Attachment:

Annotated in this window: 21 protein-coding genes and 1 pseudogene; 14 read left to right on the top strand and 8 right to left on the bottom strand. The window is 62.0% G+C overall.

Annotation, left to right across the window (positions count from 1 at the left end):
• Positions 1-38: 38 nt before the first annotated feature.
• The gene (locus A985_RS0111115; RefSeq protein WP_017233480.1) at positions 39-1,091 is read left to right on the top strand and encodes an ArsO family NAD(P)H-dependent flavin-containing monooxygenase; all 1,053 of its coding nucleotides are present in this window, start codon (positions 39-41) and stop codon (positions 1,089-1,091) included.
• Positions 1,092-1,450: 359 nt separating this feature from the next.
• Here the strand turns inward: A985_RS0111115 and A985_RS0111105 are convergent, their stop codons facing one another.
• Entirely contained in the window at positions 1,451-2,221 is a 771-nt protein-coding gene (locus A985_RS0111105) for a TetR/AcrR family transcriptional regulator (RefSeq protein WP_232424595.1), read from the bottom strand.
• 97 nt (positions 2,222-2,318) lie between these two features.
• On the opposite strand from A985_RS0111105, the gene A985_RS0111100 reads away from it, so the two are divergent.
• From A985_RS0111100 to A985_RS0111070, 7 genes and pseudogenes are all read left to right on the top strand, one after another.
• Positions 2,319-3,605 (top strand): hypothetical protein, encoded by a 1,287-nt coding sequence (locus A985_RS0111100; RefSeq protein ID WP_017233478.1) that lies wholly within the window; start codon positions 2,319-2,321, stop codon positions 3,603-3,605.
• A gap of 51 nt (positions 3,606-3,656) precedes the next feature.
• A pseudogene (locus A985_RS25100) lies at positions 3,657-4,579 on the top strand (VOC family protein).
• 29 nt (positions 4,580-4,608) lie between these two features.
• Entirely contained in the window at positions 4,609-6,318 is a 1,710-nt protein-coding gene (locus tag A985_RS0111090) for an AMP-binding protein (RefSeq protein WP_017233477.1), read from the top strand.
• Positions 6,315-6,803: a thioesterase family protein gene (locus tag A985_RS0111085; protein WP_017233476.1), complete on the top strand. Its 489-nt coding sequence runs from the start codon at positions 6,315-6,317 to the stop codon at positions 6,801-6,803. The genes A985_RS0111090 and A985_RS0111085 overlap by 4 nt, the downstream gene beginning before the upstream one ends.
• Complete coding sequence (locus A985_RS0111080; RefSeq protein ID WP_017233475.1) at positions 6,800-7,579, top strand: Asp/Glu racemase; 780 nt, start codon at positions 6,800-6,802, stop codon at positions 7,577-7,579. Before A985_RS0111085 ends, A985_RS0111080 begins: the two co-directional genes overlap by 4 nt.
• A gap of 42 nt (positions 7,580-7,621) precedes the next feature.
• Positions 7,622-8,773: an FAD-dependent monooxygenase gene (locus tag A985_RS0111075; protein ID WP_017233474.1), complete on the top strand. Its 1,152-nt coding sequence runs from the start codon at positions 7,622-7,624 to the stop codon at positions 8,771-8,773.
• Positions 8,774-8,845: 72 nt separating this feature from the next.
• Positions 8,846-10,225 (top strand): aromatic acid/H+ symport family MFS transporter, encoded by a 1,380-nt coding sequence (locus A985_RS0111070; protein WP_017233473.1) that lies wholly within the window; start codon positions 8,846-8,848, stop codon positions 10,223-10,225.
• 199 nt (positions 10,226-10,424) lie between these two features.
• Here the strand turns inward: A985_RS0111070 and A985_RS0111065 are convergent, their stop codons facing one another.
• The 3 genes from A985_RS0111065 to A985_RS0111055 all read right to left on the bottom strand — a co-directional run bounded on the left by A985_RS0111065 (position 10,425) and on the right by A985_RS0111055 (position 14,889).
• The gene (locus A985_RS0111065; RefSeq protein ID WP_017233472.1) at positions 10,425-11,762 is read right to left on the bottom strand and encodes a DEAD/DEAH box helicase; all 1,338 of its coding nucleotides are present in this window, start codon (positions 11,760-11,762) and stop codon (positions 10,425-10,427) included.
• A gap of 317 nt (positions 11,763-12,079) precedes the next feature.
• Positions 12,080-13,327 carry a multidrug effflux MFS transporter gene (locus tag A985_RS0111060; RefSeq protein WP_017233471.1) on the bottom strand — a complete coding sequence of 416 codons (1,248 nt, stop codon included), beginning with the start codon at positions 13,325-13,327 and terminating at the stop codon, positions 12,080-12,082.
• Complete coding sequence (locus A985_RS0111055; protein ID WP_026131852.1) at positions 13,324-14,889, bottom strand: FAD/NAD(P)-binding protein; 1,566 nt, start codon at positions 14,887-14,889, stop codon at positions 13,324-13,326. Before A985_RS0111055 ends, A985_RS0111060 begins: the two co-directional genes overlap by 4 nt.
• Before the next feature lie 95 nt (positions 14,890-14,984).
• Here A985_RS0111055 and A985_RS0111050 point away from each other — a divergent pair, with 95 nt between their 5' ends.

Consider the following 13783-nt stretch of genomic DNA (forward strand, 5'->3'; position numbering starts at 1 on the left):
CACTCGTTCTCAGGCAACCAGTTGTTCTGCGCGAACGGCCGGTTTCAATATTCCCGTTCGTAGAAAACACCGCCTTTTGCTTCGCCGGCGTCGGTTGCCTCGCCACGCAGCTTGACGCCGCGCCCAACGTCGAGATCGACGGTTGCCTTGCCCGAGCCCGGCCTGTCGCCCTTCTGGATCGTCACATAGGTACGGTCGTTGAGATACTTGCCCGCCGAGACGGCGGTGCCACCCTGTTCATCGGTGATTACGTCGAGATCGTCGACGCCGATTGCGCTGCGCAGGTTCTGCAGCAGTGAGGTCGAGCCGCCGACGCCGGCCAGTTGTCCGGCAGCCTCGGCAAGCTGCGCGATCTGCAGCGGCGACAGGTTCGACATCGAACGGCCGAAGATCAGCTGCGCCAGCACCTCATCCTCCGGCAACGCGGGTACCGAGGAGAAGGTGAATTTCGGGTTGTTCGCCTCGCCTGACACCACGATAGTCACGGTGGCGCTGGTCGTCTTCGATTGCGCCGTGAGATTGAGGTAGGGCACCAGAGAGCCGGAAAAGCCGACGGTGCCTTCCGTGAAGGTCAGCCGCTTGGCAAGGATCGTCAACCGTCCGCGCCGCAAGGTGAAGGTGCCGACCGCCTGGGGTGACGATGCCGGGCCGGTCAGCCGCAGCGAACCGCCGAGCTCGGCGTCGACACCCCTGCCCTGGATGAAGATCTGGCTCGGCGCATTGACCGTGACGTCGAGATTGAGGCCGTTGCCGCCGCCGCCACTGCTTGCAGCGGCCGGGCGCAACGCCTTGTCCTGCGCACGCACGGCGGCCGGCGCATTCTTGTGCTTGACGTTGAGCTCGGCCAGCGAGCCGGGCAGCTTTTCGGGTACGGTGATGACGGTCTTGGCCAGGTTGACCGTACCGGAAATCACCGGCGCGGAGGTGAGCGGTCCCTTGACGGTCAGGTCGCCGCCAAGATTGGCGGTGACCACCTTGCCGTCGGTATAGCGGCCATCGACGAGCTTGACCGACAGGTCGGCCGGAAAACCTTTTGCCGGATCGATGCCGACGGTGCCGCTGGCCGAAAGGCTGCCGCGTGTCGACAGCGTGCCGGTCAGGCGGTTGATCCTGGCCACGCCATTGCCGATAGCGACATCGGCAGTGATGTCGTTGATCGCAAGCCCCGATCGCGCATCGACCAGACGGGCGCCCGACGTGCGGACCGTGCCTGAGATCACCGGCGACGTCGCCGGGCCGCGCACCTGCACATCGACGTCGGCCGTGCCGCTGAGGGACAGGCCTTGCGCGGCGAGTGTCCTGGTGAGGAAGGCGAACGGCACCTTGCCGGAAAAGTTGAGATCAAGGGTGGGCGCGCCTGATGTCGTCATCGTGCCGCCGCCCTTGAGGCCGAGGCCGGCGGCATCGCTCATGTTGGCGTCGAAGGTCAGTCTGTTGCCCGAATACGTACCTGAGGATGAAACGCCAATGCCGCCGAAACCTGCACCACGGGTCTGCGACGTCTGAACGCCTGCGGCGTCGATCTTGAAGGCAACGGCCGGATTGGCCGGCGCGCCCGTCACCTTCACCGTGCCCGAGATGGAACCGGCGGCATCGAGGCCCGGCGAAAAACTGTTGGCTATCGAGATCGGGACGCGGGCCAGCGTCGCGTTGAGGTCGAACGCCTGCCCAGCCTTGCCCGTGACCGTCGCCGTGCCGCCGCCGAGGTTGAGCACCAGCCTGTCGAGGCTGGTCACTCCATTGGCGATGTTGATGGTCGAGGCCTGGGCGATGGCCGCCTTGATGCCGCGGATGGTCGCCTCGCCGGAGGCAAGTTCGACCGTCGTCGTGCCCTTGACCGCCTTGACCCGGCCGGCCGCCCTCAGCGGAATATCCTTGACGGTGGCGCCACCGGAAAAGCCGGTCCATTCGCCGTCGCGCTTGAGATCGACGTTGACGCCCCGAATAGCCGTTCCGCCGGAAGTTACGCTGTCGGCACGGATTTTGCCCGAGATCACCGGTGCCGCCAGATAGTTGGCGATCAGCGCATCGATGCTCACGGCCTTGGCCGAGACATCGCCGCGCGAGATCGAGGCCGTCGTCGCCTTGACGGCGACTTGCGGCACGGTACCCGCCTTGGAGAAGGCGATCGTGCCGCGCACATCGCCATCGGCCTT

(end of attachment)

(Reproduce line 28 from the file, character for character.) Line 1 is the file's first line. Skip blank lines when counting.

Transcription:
• Complete coding sequence (locus A985_RS0111055; protein ID WP_026131852.1) at positions 13,324-14,889, bottom strand: FAD/NAD(P)-binding protein; 1,566 nt, start codon at positions 14,887-14,889, stop codon at positions 13,324-13,326. Before A985_RS0111055 ends, A985_RS0111060 begins: the two co-directional genes overlap by 4 nt.